These were beautiful examples of Moroccan sites, but I wanted to get off the beaten track, to the backcountry and the road less traveled. We laid a map out on the hood of the Land Cruiser; I pointed to a thin gray line heading south from the village of Tinerhir. "Have you ever been here?" I queried. Mohammed, who seemed to have been everywhere, responded "uh . . . no, I do not know this way." "Then we will go this way," was my retort. It was decided! We headed south.
Tizi-n-Tazazert, Nomads, And Pottery
It appeared to be only 80 kilometers through the Djebel Sarhro Mountains to the village of Nekob to the south. But as the adjoining valleys expanded and contracted to east and west, and billowing cumulus clouds danced through the mountain peaks above, a feeling swept my consciousness that we had been cast back a thousand years, to a world that the 21st century had forgotten. There is an interesting phenomenon in the nomadic regions of Morocco. Without defined property boundaries, deeded land and barbed wire fences, it seems that people live everywhere. From dark and narrow openings of half-walled stone enclosures, wool blankets stretched across as shelter from the elements, the weathered faces of herdsmen, their wives and children appeared in the broken sunlight. Many greeted us with a friendly wave and broad smiles. Others, though, seemed that their souls had been shackled by the heavy burden of life and their physical beings begged release.
In the village of Ikniounn, we were diverted from the track by a makeshift roadblock. As we slowly crept past a doorless stone dwelling, Mohammed charged, "Stop here." Several children sat quietly in the dirt near the entrance, a dozen dusty clay pots to either side. Passing over the threshold to the dark and musty edifice was like stepping through a portal in time. My eyes adjusted to reveal a weathered old man sitting in front of a foot-powered pottery wheel. Intently focused on the project at hand, he briefly glanced past a mound of wet clay to the intruders. Light streamed through the door behind us, bouncing off the red mud walls and casting a warm glow over the room. A shallow nod, a motion to enter and a few kicks at the wheel below his feet, and he returned his focus to the soon-to-be work of art. Removing his creation from the wheel, he stepped outside with the large cistern, placed it carefully on the ground, and returned to do business. After the normally extended exchange of polite formalities, Mohammed negotiated a price for a new Tagine cooker for his mother and a small clay pot for his sister.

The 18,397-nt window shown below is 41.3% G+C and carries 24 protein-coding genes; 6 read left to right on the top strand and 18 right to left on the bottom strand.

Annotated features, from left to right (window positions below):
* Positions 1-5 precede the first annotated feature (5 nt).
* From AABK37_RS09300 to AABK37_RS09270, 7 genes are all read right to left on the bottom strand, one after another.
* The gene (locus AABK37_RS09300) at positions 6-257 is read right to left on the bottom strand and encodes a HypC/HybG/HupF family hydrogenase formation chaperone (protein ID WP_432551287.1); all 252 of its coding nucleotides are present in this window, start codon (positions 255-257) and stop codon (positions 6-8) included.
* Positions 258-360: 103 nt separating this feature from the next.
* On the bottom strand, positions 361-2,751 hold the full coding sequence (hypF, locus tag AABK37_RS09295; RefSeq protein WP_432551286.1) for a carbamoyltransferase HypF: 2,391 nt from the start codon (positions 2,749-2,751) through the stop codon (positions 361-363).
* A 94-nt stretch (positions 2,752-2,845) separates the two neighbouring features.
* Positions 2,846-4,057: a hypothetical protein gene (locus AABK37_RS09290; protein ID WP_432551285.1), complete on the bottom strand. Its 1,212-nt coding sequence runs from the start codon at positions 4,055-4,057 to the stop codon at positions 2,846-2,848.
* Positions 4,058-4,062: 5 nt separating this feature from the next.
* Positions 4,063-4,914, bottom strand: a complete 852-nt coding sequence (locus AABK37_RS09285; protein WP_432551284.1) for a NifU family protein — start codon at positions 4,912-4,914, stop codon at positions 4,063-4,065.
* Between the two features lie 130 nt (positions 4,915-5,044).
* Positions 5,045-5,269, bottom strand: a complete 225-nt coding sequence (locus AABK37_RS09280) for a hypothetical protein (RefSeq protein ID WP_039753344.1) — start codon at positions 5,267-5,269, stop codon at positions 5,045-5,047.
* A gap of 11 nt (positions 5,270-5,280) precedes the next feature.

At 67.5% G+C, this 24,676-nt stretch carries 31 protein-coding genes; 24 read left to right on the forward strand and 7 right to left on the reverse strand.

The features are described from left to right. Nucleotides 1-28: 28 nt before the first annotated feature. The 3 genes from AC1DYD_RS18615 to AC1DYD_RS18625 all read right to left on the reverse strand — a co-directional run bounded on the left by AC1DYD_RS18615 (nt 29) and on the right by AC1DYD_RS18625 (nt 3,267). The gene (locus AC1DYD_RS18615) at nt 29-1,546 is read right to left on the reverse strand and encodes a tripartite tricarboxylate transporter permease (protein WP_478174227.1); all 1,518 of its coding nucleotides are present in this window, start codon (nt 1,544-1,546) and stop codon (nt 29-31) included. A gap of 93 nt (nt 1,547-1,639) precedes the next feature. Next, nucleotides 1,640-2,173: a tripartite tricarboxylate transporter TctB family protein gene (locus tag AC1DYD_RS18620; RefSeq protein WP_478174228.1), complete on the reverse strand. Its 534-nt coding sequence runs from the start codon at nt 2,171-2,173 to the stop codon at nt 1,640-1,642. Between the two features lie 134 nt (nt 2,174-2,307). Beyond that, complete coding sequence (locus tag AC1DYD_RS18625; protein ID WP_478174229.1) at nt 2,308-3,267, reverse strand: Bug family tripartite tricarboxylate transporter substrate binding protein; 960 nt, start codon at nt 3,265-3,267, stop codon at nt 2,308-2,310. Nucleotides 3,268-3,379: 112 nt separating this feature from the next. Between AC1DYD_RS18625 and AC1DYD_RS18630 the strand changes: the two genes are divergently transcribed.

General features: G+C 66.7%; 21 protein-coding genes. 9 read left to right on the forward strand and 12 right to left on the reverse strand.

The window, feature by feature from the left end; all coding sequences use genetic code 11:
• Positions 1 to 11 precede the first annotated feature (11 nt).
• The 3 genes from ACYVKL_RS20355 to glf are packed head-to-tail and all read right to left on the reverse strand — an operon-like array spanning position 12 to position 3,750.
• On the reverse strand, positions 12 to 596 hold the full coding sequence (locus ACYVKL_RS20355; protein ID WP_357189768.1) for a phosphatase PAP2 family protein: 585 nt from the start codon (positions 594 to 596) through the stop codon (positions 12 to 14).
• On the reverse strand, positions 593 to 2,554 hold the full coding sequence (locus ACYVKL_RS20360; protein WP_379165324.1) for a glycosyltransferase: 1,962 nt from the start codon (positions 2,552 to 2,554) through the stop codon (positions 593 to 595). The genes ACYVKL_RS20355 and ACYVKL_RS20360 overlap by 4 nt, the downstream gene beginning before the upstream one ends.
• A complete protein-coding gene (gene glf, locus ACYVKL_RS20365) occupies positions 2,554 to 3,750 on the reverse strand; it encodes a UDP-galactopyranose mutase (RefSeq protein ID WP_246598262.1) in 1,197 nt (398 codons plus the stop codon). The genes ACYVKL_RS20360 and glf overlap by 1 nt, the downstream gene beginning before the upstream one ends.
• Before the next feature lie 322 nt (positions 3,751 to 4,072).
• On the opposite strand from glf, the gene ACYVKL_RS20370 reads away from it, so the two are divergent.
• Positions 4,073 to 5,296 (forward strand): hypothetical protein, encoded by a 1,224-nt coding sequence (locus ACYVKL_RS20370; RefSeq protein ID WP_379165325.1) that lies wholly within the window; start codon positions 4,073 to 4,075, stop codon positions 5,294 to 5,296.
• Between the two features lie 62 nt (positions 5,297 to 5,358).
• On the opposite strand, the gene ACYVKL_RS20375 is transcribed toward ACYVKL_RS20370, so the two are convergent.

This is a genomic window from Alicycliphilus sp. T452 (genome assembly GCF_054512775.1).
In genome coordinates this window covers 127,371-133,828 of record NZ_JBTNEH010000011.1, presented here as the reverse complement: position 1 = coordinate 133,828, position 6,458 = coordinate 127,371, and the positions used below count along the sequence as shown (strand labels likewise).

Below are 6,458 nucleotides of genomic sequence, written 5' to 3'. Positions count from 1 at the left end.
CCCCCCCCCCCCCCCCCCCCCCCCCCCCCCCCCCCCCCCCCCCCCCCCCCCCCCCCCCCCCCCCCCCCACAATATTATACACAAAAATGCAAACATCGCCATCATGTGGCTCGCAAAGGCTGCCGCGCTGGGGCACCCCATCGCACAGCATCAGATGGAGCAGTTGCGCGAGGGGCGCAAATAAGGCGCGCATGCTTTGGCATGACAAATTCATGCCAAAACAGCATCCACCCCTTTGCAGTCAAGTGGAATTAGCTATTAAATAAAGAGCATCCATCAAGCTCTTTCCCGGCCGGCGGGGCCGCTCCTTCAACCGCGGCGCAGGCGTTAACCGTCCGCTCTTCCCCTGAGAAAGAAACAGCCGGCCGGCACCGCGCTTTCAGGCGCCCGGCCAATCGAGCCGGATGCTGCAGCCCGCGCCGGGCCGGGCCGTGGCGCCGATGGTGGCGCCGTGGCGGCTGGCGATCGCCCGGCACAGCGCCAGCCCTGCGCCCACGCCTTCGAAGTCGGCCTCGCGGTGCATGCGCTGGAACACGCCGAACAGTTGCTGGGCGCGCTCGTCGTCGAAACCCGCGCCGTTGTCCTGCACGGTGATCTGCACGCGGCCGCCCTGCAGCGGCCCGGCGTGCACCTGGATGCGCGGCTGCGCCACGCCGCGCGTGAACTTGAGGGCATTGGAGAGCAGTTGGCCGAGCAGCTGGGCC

It was then that I learned bit more about Islamic culture. Upon greeting a friend, guest or stranger, it is tradition to partake in a two-sided exchange of niceties. It sound something like this: " Hello, my friend. How are you? Is your family well? I hope you have good health, and your camels are well, good . . . Insha'allah (it is God's will)." Farewells receive the same, and Insha'allah can be used any time: for things unexplained, moments of repose, when you don't know what to say. After the parting greetings and a couple of Insha'allahs, we found our way back to the main road.
A crisp breeze swept up the mountain and across our brow as we crested the summit of Tizi-n-Tazazert. A small stone caf, which sat at the edge of the gorge, was an inviting place to take our second tea of the day. A few minutes after sitting down on a pair of rickety benches, a local rattled his way up the road on an old and rickety motorcycle. Joining us for tea, we shared with him some military rations left over from the previous week's rally.
It was mid-day when we encountered our first Moroccan traffic jam, a lone oncoming truck on a remote dirt road. But unlike most local trucks, this one was fairly new, shiny and mostly clean. At the apex of the turn, we stopped to exchange greetings. To our surprise, the guy behind the wheel was none other than Chris Scott, the author of Sahara Overland, the current travel bible for the Sahara Desert. And to a greater surprise, we actually knew of each other (but had never met) through my work with Overland Journal magazine. Our resolve... Insha'allah.
My Garmin GPS clicked down from 2,300 meters as we followed the gravel switchbacks cut to-and-fro down the lee side of the mountain. Stretched southward into the distance, a broad valley appeared from the haze. This route would take us to the Draa River Valley, known as The Valley of 1000 Kasbahs.
Next month: The journey continues.